Some have been saying that this rising debt level isn’t as bad as it seems, since the growth is driven by non-housing debt. Instead of non-housing debt increasing, we’re only seeing things like auto loan balances, credit card, and student loan debt growing.

No matter how you look at it, increased personal debt loads are adding stress to the U.S. economy. At the end of 2016, 4.8% of all outstanding debt was in some stage of delinquency. Of the $607.0 billion in delinquent debt, $412.0 billion was in serious delinquency; that is, 90 days or later.

Case in point, economists were pointing to healthy auto sales as a sign that the U.S. economy is healthy. The number of car loans taken out in 2016 was at the highest level in the 18-year history of the data.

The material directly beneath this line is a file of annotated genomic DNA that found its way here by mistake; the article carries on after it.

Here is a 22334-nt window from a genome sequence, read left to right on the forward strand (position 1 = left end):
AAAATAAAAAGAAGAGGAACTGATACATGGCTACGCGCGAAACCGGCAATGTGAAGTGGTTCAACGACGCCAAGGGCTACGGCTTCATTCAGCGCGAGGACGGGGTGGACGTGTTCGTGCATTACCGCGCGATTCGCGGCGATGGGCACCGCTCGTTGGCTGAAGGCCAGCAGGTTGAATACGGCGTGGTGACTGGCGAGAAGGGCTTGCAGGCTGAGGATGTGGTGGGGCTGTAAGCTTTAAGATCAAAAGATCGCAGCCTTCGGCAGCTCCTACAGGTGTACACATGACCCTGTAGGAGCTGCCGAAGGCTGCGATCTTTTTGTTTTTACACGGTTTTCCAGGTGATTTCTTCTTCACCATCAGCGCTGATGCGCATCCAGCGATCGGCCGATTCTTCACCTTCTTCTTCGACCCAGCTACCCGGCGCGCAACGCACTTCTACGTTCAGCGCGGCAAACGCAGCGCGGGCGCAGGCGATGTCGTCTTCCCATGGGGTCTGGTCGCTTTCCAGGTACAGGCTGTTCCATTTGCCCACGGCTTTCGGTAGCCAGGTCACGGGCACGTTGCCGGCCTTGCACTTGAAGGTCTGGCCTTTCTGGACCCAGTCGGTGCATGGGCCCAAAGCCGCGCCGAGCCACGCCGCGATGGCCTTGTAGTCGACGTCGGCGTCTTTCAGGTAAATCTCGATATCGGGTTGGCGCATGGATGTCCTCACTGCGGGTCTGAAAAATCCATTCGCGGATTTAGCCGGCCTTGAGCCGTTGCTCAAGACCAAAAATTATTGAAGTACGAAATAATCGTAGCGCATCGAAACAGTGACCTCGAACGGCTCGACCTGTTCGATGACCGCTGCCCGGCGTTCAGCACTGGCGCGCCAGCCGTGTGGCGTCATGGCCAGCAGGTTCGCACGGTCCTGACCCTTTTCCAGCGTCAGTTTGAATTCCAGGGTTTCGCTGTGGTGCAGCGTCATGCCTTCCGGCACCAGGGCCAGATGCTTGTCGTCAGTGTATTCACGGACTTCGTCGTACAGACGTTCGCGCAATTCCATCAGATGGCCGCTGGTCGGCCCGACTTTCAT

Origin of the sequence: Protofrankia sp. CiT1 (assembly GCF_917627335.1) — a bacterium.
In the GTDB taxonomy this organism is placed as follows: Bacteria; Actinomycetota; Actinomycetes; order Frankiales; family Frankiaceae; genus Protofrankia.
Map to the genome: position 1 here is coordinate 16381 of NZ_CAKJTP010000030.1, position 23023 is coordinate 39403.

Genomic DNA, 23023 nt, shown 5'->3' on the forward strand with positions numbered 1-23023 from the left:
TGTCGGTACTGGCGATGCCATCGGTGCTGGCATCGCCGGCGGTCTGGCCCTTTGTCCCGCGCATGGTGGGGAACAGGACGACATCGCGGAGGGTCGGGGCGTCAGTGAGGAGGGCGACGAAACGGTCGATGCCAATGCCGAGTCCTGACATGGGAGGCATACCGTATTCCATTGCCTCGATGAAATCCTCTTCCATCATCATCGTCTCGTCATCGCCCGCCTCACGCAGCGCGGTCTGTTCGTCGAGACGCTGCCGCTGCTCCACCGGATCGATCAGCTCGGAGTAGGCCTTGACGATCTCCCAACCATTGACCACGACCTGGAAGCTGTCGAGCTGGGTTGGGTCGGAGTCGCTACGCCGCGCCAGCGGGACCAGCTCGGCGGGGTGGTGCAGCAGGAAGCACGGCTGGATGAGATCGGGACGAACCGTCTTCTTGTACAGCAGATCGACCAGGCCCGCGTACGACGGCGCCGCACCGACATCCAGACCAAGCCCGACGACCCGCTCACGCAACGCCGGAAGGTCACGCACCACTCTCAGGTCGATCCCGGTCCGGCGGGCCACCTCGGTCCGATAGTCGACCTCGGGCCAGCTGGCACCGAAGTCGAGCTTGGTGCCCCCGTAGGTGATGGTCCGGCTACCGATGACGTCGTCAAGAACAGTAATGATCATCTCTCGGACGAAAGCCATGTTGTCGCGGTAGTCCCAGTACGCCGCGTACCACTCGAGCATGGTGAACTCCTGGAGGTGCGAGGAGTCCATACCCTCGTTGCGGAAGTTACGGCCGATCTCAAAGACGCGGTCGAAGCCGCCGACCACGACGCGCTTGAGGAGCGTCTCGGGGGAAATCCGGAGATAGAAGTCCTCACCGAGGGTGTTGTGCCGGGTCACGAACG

All good! Not quite. Cars may be leaving the lots at a steady stream, but repossessions are picking up too.

Auto loan delinquency rates have increased; 3.8% of auto loan balances are now 90 or more days delinquent, which is the highest level since the Great Recession. You can expect that number to climb in the next report. More than one million U.S. consumers are at least two months behind on car loan repayments.

Credit card debt increased by $23.0 billion, to $779.0 billion. The delinquency rate on credit cards also increased by around the same amount, and is at the highest level since 2011. That number will only increase too. Lending to borrowers with weak credit scores has been one of the fastest growing parts of the industry.